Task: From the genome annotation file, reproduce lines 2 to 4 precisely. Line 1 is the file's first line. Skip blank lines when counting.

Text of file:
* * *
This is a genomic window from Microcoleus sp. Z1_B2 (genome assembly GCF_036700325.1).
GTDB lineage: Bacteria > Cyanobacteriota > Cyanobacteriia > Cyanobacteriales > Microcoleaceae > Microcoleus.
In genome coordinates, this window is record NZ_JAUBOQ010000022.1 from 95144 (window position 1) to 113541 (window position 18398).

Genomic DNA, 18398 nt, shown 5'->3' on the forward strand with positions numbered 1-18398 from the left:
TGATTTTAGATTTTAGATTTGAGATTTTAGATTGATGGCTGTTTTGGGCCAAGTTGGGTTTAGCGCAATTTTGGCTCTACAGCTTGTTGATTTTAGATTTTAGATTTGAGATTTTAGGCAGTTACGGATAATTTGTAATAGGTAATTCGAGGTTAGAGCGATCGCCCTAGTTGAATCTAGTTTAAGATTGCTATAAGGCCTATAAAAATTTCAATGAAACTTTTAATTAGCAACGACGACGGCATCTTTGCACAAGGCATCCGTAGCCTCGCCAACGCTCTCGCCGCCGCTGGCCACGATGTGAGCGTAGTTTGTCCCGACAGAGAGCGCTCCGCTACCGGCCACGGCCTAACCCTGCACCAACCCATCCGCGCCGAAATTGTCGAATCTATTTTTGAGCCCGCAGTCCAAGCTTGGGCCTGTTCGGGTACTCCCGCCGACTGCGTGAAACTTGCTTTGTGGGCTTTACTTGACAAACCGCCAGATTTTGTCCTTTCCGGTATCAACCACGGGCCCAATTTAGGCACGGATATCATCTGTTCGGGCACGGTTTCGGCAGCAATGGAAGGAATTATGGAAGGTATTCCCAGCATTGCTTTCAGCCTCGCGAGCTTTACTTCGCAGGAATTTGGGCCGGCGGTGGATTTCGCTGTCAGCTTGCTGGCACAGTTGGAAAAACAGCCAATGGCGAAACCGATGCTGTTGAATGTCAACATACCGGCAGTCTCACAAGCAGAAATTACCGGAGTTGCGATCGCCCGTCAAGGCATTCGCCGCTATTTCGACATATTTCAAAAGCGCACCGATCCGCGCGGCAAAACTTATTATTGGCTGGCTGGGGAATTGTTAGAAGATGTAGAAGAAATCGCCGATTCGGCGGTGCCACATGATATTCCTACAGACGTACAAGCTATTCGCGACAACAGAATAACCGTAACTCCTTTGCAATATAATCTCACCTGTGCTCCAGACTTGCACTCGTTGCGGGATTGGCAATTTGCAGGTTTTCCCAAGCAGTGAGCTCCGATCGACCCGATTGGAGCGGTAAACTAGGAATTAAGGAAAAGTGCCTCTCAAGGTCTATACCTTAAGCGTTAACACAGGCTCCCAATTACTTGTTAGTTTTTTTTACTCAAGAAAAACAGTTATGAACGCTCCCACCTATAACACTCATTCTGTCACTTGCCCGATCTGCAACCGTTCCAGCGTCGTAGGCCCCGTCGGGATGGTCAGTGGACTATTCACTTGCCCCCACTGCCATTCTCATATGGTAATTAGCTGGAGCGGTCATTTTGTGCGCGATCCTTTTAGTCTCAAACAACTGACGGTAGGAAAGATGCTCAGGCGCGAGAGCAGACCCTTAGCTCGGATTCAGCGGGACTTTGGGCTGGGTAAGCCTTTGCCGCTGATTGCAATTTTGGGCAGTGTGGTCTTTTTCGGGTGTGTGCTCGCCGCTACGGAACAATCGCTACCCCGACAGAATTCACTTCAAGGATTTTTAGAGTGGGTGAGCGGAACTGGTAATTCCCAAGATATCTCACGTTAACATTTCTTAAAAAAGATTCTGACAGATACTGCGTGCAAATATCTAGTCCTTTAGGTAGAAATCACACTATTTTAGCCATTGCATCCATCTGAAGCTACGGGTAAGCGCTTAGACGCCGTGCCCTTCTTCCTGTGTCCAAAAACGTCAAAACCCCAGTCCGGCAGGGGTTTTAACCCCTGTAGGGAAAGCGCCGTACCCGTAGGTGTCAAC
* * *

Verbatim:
GTDB lineage: Bacteria > Cyanobacteriota > Cyanobacteriia > Cyanobacteriales > Microcoleaceae > Microcoleus.
In genome coordinates, this window is record NZ_JAUBOQ010000022.1 from 95144 (window position 1) to 113541 (window position 18398).

Genomic DNA, 18398 nt, shown 5'->3' on the forward strand with positions numbered 1-18398 from the left: